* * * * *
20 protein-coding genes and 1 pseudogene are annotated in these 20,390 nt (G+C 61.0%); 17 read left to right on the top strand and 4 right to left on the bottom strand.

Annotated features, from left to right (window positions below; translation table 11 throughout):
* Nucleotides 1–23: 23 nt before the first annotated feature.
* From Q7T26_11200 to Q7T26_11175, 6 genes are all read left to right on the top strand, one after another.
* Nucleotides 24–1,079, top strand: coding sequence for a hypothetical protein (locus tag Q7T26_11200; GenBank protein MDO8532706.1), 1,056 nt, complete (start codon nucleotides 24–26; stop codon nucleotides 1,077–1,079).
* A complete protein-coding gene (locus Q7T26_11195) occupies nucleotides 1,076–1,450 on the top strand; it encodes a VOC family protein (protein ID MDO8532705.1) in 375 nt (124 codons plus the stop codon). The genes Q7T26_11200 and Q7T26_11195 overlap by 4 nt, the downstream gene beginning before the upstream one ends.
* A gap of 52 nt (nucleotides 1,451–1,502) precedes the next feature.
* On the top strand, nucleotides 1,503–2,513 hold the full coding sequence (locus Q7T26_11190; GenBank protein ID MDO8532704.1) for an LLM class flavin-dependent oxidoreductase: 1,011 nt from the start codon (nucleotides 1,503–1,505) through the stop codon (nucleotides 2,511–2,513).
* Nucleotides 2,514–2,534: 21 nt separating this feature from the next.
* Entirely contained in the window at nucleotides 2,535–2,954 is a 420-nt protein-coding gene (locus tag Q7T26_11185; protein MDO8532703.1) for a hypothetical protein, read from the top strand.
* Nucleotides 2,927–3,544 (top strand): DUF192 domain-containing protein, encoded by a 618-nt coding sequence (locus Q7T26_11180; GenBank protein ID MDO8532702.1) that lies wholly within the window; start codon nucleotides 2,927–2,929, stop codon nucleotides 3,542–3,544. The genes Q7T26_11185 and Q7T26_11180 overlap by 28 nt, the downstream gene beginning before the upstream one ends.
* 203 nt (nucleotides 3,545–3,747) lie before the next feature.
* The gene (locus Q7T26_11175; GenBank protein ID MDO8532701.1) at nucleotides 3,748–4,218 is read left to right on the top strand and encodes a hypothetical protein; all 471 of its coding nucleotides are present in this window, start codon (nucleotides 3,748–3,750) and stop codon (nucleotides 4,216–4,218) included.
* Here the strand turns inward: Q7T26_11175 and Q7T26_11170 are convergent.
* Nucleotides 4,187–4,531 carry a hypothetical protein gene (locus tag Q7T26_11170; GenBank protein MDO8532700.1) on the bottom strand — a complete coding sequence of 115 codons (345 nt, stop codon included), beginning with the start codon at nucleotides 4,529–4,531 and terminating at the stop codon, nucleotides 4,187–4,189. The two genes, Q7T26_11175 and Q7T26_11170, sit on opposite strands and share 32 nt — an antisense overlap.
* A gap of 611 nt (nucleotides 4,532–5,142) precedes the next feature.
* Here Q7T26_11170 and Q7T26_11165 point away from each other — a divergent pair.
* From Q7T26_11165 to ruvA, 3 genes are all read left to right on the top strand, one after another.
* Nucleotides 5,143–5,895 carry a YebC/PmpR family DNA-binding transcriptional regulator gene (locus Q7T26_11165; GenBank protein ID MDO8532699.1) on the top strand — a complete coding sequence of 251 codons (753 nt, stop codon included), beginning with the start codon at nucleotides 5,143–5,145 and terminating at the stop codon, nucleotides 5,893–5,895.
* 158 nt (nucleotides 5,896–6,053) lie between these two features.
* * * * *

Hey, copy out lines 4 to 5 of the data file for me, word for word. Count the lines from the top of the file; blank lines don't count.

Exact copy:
* From Q7T26_11200 to Q7T26_11175, 6 genes are all read left to right on the top strand, one after another.
* Nucleotides 24–1,079, top strand: coding sequence for a hypothetical protein (locus tag Q7T26_11200; GenBank protein MDO8532706.1), 1,056 nt, complete (start codon nucleotides 24–26; stop codon nucleotides 1,077–1,079).